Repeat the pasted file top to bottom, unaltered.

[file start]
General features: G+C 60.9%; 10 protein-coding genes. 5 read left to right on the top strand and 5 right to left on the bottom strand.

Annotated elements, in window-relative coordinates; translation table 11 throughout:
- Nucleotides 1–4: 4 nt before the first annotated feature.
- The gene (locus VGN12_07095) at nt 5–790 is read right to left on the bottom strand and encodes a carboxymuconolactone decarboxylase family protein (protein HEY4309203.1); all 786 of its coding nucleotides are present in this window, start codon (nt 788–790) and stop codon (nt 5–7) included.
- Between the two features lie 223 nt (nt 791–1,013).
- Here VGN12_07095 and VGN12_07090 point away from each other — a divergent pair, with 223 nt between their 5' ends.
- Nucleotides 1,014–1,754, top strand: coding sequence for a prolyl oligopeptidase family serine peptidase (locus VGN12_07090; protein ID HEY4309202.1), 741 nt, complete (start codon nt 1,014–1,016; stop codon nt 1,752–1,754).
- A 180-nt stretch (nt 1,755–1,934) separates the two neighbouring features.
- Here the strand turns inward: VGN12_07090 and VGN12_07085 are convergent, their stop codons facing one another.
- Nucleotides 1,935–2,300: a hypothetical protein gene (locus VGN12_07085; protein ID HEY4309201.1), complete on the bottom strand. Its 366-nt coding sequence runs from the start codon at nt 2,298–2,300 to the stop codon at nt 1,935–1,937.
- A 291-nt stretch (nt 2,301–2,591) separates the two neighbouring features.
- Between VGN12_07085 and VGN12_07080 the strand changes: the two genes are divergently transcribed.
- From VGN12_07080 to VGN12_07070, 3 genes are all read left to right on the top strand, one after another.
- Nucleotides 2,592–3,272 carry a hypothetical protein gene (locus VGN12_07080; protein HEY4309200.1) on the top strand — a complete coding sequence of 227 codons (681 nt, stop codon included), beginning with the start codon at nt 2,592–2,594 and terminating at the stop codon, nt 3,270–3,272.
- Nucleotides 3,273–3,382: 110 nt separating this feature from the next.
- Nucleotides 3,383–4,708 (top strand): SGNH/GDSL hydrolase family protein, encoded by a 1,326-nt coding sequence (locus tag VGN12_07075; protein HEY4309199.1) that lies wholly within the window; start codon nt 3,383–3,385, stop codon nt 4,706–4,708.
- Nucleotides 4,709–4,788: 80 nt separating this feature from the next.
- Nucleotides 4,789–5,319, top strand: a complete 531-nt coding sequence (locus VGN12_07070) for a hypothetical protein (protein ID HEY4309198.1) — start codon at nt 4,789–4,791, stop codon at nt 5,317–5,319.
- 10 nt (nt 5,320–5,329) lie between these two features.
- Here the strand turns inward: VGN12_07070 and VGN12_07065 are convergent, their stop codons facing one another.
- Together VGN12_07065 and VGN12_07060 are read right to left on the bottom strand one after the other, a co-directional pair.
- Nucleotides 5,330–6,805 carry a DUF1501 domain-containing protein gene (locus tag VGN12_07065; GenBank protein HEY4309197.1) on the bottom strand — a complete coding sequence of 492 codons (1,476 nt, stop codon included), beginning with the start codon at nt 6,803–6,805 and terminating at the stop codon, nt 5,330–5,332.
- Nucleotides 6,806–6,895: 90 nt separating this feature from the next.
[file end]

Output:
General features: G+C 60.9%; 10 protein-coding genes. 5 read left to right on the top strand and 5 right to left on the bottom strand.

Annotated elements, in window-relative coordinates; translation table 11 throughout:
- Nucleotides 1–4: 4 nt before the first annotated feature.
- The gene (locus VGN12_07095) at nt 5–790 is read right to left on the bottom strand and encodes a carboxymuconolactone decarboxylase family protein (protein HEY4309203.1); all 786 of its coding nucleotides are present in this window, start codon (nt 788–790) and stop codon (nt 5–7) included.
- Between the two features lie 223 nt (nt 791–1,013).
- Here VGN12_07095 and VGN12_07090 point away from each other — a divergent pair, with 223 nt between their 5' ends.
- Nucleotides 1,014–1,754, top strand: coding sequence for a prolyl oligopeptidase family serine peptidase (locus VGN12_07090; protein ID HEY4309202.1), 741 nt, complete (start codon nt 1,014–1,016; stop codon nt 1,752–1,754).
- A 180-nt stretch (nt 1,755–1,934) separates the two neighbouring features.
- Here the strand turns inward: VGN12_07090 and VGN12_07085 are convergent, their stop codons facing one another.
- Nucleotides 1,935–2,300: a hypothetical protein gene (locus VGN12_07085; protein ID HEY4309201.1), complete on the bottom strand. Its 366-nt coding sequence runs from the start codon at nt 2,298–2,300 to the stop codon at nt 1,935–1,937.
- A 291-nt stretch (nt 2,301–2,591) separates the two neighbouring features.
- Between VGN12_07085 and VGN12_07080 the strand changes: the two genes are divergently transcribed.
- From VGN12_07080 to VGN12_07070, 3 genes are all read left to right on the top strand, one after another.
- Nucleotides 2,592–3,272 carry a hypothetical protein gene (locus VGN12_07080; protein HEY4309200.1) on the top strand — a complete coding sequence of 227 codons (681 nt, stop codon included), beginning with the start codon at nt 2,592–2,594 and terminating at the stop codon, nt 3,270–3,272.
- Nucleotides 3,273–3,382: 110 nt separating this feature from the next.
- Nucleotides 3,383–4,708 (top strand): SGNH/GDSL hydrolase family protein, encoded by a 1,326-nt coding sequence (locus tag VGN12_07075; protein HEY4309199.1) that lies wholly within the window; start codon nt 3,383–3,385, stop codon nt 4,706–4,708.
- Nucleotides 4,709–4,788: 80 nt separating this feature from the next.
- Nucleotides 4,789–5,319, top strand: a complete 531-nt coding sequence (locus VGN12_07070) for a hypothetical protein (protein ID HEY4309198.1) — start codon at nt 4,789–4,791, stop codon at nt 5,317–5,319.
- 10 nt (nt 5,320–5,329) lie between these two features.
- Here the strand turns inward: VGN12_07070 and VGN12_07065 are convergent, their stop codons facing one another.
- Together VGN12_07065 and VGN12_07060 are read right to left on the bottom strand one after the other, a co-directional pair.
- Nucleotides 5,330–6,805 carry a DUF1501 domain-containing protein gene (locus tag VGN12_07065; GenBank protein HEY4309197.1) on the bottom strand — a complete coding sequence of 492 codons (1,476 nt, stop codon included), beginning with the start codon at nt 6,803–6,805 and terminating at the stop codon, nt 5,330–5,332.
- Nucleotides 6,806–6,895: 90 nt separating this feature from the next.